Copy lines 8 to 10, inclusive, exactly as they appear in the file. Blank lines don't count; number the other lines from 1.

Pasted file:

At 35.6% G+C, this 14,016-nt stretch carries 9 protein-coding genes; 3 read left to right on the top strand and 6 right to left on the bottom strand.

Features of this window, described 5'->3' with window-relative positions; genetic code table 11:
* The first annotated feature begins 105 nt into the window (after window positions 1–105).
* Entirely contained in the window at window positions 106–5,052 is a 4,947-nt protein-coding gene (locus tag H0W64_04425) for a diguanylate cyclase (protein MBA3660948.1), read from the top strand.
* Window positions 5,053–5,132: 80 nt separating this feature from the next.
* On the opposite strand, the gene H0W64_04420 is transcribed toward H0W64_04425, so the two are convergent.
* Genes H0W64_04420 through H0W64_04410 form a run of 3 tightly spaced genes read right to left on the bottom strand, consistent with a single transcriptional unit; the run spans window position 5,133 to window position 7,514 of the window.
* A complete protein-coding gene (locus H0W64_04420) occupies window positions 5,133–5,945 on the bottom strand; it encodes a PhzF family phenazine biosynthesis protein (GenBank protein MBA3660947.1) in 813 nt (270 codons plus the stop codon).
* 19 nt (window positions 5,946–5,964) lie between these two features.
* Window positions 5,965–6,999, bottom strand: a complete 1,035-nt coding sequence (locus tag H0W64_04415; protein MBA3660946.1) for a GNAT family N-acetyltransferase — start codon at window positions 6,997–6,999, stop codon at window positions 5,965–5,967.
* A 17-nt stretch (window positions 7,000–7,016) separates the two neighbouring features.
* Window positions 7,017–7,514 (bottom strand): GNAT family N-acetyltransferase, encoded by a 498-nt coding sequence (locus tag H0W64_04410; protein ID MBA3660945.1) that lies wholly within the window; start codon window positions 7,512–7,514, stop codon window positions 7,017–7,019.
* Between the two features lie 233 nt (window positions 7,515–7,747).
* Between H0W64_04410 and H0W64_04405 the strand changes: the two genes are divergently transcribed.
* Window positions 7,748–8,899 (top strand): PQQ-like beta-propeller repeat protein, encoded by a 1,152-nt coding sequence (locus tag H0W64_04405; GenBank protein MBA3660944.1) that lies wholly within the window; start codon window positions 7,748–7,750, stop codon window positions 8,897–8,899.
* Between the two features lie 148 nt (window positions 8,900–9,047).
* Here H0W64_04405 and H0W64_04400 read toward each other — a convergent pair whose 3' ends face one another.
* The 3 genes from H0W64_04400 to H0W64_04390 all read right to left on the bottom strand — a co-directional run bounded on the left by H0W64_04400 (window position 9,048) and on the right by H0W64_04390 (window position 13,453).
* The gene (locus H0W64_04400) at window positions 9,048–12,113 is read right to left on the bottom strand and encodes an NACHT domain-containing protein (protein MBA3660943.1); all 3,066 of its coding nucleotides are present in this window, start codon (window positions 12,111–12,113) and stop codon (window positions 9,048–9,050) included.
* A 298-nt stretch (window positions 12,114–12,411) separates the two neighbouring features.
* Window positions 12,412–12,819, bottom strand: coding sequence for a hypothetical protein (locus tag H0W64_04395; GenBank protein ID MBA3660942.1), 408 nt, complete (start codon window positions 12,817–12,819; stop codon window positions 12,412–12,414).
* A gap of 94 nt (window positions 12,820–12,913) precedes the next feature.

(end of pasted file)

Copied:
* A complete protein-coding gene (locus H0W64_04420) occupies window positions 5,133–5,945 on the bottom strand; it encodes a PhzF family phenazine biosynthesis protein (GenBank protein MBA3660947.1) in 813 nt (270 codons plus the stop codon).
* 19 nt (window positions 5,946–5,964) lie between these two features.
* Window positions 5,965–6,999, bottom strand: a complete 1,035-nt coding sequence (locus tag H0W64_04415; protein MBA3660946.1) for a GNAT family N-acetyltransferase — start codon at window positions 6,997–6,999, stop codon at window positions 5,965–5,967.